The Cincinnati Art Museum will present a special exhibition showcasing one of Cincinnati’s most beloved local artists and community educators, Stewart Goldman, in Stewart Goldman: Presence through Absence. The exhibition provides a glimpse into Goldman’s artistic development over the course of his career, from 1971 to the present, and traces his trajectory from figurative painting to abstraction through the presentation of fourteen works. The exhibition will be on view February 28 through May 10, 2009.
“Goldman has been an important influence in the Cincinnati area, both as a faculty member at the Art Academy for thirty-three years and as a significant figure in the local art scene,” said Jéssica Flores, associate curator of contemporary art at the Art Museum. “We are delighted to showcase his works in the Cincinnati Art Museum’s Vance-Waddell gallery, located near the celebrated artworks by other local artists in the Cincinnati Wing.”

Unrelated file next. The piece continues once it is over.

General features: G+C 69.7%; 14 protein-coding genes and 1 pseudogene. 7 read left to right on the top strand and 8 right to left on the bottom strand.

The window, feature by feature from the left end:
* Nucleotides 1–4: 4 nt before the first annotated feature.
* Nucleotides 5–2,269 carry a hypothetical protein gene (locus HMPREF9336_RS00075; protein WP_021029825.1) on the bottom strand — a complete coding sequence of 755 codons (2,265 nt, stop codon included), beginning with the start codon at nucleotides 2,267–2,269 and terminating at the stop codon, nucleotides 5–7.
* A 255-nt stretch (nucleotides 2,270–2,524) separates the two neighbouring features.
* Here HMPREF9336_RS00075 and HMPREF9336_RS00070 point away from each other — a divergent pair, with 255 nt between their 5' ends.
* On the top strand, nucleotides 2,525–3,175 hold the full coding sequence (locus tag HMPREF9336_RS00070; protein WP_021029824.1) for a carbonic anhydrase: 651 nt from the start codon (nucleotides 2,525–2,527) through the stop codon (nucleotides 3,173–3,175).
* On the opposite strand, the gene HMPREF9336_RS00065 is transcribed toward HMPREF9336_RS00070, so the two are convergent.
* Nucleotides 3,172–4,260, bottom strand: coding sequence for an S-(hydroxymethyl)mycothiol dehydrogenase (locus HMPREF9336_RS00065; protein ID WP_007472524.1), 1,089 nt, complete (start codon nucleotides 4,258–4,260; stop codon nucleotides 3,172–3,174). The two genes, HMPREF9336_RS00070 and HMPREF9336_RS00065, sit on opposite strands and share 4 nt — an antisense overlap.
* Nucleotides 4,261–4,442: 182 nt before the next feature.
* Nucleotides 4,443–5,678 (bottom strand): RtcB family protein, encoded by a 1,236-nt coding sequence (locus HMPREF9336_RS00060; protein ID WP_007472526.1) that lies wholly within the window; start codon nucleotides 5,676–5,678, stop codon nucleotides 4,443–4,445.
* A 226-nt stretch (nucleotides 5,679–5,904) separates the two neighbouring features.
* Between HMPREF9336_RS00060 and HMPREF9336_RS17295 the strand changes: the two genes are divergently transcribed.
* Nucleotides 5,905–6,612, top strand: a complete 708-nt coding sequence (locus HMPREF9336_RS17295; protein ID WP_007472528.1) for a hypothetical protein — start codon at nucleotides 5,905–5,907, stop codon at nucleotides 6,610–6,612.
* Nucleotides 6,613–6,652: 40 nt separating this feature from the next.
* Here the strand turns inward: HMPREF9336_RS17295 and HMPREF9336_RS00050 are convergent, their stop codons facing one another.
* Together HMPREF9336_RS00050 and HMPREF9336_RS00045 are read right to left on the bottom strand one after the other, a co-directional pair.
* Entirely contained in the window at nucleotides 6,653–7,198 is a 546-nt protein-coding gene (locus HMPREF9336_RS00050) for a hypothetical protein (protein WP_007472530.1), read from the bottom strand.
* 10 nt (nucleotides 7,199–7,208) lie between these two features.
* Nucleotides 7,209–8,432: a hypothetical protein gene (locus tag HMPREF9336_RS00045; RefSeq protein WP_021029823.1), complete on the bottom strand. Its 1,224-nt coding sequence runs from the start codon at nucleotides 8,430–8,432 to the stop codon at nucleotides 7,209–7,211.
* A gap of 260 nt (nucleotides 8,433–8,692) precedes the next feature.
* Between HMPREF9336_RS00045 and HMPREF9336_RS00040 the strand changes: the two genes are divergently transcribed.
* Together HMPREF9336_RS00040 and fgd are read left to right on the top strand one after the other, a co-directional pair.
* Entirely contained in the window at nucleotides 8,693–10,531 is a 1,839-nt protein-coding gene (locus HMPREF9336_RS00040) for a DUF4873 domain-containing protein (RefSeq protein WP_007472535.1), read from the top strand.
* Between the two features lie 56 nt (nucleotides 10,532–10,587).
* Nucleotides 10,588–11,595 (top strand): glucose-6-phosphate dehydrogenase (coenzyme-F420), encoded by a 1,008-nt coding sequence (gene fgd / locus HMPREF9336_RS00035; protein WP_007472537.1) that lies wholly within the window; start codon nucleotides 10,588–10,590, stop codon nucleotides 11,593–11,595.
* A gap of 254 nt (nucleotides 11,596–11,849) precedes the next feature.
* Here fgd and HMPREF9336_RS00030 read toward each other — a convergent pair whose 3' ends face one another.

Like many artists who studied during the 1950s, Goldman rebelled against the prevalent style of abstraction and concentrated on figurative painting. Images of hauntingly empty rooms with only the suggestion of human figures developed into focused studies of vacant spaces. His illustrations for Dr. Anna Ornstein’s My Mother’s Eyes: Holocaust Memories of a Young Girl further developed this type of imagery.
Travel was often a catalyst for critical shifts in Goldman’s work; while sketching landscapes in Germany, he began to draw the space around objects, rather than the objects themselves. The resulting luminous, vibrant images were more abstract, a direction that Goldman embraced. He now works strictly in that style, employing a methodical approach.
Visitors to Stewart Goldman: Presence through Absence will get a rare opportunity to view this local favorite’s artistic progression. Artworks created throughout his career contain an overwhelming sense of absence and emptiness, which itself speaks volumes from setting a mood to defining form.
“Goldman’s work explores consistent themes yet covers a range of styles as he developed as an artist,” said Flores. “By examining his artistic growth, we can also reflect on our own relationships with art, as individuals and as a community.”
The Cincinnati Art Museum is supported by the generosity of tens of thousands of contributors to the ArtsWave Community Campaign, the region's primary source for arts funding.
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